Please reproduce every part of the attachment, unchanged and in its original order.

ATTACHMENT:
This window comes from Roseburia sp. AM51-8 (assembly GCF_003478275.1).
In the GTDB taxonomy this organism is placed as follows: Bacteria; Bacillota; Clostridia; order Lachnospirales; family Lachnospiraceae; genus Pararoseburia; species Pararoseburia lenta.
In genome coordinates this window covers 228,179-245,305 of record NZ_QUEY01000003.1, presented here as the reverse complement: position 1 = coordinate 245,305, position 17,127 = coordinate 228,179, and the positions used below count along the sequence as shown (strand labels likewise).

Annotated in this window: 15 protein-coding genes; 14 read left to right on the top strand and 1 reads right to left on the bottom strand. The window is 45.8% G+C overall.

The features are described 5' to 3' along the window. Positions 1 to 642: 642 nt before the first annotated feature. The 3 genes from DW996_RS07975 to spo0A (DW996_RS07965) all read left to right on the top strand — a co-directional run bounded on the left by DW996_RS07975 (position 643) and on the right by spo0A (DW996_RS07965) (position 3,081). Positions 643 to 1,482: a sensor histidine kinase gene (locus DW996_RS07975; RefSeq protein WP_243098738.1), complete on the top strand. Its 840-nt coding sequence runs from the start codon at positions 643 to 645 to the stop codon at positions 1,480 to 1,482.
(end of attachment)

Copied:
This window comes from Roseburia sp. AM51-8 (assembly GCF_003478275.1).
In the GTDB taxonomy this organism is placed as follows: Bacteria; Bacillota; Clostridia; order Lachnospirales; family Lachnospiraceae; genus Pararoseburia; species Pararoseburia lenta.
In genome coordinates this window covers 228,179-245,305 of record NZ_QUEY01000003.1, presented here as the reverse complement: position 1 = coordinate 245,305, position 17,127 = coordinate 228,179, and the positions used below count along the sequence as shown (strand labels likewise).

Annotated in this window: 15 protein-coding genes; 14 read left to right on the top strand and 1 reads right to left on the bottom strand. The window is 45.8% G+C overall.

The features are described 5' to 3' along the window. Positions 1 to 642: 642 nt before the first annotated feature. The 3 genes from DW996_RS07975 to spo0A (DW996_RS07965) all read left to right on the top strand — a co-directional run bounded on the left by DW996_RS07975 (position 643) and on the right by spo0A (DW996_RS07965) (position 3,081). Positions 643 to 1,482: a sensor histidine kinase gene (locus DW996_RS07975; RefSeq protein WP_243098738.1), complete on the top strand. Its 840-nt coding sequence runs from the start codon at positions 643 to 645 to the stop codon at positions 1,480 to 1,482.